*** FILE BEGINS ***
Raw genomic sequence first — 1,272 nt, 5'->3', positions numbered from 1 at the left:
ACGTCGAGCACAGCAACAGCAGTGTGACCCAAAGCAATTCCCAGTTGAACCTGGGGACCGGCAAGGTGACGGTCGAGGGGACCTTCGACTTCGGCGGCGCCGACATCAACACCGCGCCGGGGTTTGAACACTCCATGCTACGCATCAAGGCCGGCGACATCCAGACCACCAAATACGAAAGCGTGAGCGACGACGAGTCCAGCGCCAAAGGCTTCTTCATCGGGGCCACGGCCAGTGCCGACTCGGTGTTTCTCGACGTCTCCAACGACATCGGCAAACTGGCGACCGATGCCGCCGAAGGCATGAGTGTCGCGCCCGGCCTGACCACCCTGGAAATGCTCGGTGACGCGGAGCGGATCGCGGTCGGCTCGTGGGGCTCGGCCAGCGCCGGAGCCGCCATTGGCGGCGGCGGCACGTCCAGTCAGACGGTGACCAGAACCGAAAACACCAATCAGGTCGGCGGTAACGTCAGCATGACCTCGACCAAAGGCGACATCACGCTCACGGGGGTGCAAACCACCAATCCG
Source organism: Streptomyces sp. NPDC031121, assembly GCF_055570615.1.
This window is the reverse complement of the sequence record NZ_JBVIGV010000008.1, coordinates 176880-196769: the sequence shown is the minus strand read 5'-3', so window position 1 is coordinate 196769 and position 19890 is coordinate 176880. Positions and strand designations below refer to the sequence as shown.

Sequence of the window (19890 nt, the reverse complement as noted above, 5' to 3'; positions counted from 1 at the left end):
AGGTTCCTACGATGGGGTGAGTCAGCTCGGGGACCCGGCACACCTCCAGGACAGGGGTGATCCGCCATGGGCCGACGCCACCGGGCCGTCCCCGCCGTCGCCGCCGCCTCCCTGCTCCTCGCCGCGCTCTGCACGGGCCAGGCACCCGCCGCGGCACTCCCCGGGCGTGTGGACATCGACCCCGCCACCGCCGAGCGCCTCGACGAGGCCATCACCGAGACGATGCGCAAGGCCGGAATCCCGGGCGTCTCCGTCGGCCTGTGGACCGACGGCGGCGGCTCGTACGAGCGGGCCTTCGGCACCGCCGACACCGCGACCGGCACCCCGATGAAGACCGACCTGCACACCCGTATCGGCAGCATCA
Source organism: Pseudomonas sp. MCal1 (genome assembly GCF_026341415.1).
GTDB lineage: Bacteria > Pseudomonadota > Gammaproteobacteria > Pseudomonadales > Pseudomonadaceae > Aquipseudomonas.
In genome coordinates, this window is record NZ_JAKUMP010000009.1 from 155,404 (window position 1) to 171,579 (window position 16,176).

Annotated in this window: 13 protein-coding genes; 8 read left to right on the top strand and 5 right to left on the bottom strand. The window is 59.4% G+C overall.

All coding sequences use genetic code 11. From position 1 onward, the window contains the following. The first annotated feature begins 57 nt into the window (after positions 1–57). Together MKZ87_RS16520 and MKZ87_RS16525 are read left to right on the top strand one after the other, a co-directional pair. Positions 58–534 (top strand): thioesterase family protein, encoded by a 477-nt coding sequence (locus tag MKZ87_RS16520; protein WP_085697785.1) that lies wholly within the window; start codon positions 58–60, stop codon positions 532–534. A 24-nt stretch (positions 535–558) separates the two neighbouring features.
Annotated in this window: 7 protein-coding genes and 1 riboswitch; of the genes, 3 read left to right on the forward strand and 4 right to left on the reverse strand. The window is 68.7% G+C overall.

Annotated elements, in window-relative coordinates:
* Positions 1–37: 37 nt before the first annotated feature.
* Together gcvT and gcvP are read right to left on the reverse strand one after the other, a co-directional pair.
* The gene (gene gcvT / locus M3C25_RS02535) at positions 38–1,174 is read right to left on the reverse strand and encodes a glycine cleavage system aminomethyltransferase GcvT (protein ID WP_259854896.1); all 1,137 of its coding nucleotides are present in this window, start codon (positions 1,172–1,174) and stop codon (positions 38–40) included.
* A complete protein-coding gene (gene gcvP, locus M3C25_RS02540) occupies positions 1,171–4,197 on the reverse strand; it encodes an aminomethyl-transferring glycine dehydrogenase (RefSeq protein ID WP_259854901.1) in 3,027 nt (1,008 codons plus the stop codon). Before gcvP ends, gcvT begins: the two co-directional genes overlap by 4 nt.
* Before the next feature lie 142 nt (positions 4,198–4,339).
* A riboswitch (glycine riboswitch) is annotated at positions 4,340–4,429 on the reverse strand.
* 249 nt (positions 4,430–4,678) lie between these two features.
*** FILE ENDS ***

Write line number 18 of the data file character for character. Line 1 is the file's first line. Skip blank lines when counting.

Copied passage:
* Before the next feature lie 142 nt (positions 4,198–4,339).